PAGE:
When Apple’s newest iPhone is announced on September 12th, it will almost surely have a USB-C charging port.
Unlike competitors like Samsung, the company now uses its own Lightning adaptor on its phones.
To save consumers money and reduce waste, a European Union legislation mandates that phone makers adopt a standard charging connection by December 2024.
The majority of new Apple products, including the most recent iPads, already utilise USB-C, although the company had advocated against the EU regulation.
Apple bends to EU rules
“Strict legislation mandating just one type of connector stifles innovation rather than fostering it, which in turn would affect customers.
In Europe and around the world,” an Apple representative said when it was unveile in September 2021.
There are already Lightning to USB-C adapters available from other electronics retailers like Amazon. And since the 2017 release of the iPhone 8, wireless charging is enable on all iPhone models.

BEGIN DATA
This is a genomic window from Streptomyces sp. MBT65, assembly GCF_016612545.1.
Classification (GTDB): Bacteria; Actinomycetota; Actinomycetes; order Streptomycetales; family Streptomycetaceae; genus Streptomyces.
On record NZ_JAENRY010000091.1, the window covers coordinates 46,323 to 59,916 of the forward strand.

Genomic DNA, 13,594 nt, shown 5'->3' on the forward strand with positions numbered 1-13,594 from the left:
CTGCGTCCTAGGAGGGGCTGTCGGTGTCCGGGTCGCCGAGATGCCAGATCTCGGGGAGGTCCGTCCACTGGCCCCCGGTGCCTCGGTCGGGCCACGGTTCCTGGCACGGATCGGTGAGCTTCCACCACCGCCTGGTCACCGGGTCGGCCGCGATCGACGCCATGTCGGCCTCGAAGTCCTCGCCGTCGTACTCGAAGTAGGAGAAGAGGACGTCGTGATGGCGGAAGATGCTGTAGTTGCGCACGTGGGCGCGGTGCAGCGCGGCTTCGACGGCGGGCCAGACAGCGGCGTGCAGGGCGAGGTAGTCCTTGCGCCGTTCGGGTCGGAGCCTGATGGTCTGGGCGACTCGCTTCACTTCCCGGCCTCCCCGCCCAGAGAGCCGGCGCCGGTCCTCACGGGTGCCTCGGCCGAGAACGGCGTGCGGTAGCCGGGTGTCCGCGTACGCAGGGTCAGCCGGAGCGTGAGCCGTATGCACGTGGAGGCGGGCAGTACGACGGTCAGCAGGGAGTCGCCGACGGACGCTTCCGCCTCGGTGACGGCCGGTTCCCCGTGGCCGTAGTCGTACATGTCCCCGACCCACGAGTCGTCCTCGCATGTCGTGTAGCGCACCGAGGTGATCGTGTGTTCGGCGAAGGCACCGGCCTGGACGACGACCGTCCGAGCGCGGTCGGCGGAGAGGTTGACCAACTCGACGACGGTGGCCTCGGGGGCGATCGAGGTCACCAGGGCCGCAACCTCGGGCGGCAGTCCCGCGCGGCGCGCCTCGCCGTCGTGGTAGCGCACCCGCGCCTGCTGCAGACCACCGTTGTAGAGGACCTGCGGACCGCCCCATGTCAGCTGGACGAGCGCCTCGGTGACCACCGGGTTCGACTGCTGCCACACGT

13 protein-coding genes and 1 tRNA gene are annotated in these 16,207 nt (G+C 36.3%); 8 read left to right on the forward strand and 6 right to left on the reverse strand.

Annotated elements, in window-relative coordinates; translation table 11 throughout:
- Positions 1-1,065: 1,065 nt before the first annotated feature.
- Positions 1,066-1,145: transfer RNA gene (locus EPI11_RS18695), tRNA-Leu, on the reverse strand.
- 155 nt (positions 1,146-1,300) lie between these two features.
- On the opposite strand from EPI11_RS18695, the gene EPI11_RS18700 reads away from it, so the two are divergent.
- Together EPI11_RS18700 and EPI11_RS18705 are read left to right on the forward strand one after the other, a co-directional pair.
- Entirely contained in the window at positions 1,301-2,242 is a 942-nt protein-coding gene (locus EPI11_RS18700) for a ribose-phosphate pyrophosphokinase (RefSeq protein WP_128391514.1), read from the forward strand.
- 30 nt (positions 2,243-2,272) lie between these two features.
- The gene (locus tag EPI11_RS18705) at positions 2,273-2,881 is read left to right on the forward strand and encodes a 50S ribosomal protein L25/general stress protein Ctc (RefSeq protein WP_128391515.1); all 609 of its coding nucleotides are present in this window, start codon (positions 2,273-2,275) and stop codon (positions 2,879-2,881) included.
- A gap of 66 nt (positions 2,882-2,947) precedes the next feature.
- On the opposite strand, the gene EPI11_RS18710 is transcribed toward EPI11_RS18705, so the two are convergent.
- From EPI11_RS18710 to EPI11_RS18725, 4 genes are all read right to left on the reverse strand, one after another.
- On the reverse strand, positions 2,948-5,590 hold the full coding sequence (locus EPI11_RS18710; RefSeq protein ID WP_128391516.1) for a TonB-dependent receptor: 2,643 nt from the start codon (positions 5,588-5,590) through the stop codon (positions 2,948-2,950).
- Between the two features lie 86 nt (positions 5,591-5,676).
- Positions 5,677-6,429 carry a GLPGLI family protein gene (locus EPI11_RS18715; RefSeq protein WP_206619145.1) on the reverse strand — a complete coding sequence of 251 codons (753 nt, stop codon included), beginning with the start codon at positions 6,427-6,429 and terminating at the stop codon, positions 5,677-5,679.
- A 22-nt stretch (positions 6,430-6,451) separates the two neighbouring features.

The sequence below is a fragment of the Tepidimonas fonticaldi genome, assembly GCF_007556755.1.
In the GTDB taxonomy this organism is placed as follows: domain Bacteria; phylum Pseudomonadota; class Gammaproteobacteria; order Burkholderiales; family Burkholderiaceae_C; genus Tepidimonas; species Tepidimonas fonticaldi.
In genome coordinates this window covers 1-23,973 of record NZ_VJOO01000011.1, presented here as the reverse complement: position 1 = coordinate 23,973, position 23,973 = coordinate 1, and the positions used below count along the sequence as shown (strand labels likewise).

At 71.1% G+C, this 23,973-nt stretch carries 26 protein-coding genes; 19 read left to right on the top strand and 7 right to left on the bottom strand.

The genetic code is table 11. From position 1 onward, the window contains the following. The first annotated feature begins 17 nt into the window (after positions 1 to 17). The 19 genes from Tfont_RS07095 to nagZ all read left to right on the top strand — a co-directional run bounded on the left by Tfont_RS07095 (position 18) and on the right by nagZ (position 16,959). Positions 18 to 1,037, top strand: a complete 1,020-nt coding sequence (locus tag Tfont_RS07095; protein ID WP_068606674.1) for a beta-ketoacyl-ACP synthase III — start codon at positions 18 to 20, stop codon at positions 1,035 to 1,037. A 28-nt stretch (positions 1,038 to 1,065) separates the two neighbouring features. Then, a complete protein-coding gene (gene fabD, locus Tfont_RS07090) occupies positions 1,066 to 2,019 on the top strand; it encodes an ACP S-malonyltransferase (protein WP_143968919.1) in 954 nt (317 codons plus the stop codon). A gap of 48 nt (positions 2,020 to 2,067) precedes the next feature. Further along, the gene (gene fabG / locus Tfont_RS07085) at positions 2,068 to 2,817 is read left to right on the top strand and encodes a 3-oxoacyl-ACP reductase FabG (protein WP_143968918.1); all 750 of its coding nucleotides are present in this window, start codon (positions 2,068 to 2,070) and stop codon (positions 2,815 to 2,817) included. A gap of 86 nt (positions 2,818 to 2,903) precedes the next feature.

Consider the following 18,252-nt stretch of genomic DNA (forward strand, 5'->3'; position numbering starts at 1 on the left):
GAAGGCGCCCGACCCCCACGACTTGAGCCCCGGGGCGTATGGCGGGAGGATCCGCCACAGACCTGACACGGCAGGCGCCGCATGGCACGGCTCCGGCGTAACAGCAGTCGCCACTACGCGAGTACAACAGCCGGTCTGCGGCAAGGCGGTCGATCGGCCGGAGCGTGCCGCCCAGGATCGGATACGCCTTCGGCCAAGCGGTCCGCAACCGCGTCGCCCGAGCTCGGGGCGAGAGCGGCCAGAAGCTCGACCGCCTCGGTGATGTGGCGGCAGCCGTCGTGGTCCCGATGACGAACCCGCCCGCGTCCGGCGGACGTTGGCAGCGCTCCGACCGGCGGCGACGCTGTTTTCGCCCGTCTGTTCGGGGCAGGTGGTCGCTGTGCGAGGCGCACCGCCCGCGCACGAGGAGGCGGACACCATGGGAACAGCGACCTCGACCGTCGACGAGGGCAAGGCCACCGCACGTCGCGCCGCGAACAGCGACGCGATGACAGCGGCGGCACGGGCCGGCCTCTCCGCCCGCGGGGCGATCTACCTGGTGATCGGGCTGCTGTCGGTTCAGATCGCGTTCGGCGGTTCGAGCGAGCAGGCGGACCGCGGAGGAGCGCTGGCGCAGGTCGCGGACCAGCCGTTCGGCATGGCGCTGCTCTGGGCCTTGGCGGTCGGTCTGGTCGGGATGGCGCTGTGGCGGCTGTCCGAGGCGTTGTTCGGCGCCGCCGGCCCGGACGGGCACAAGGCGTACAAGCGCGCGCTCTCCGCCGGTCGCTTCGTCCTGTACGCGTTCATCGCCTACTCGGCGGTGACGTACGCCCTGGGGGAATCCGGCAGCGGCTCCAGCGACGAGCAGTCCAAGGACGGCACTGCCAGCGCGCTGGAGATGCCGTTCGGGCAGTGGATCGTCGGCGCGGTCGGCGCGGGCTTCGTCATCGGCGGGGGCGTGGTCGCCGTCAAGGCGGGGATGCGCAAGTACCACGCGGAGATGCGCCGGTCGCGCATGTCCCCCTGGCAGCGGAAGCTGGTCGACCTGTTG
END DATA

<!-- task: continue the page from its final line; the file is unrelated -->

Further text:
The Lightning cord, which costs £19 at the Apple store. May soon become obsolete as the current iPhone 14 appears to be the company’s final product to exclusively use it.
Although the tech giant is less likely to produce a new version of the handset for the European market only. It is unclear whether this will be a global alteration to the product.
The new iPhone 15 and iPhone 15 Pro smartphones.
Which are schedule to be presented next week at the company’s annual autumn event, are expect to feature the upgrades.
In accordance with a report by Bloomberg News, users will profit from the transition. By having better internet speeds and the ability to charge their iPads, Macs, and iPhones with a single charger.
The EU claims that the common-charger rule applies to a variety of “small and medium-sized portable electronics,” including:
- tablets and smartphones
- keyboards and mouse for e-readers
- devices that use the GPS (global positioning system)
- earbuds, headphones, and headsets
- electronic cameras
- portable videogame systems
- portable sound systems.
No matter who makes the devices, any of these that are charged. A wired cable will need to have a USB Type-C port.
Although manufacturers have more time to make the improvements, laptops will also need to adhere by the requirements.
The EU claims that it will save trash by 11,000 tonnes annually and save customers “up to €250m [£213m] a year on unnecessary charger purchases.”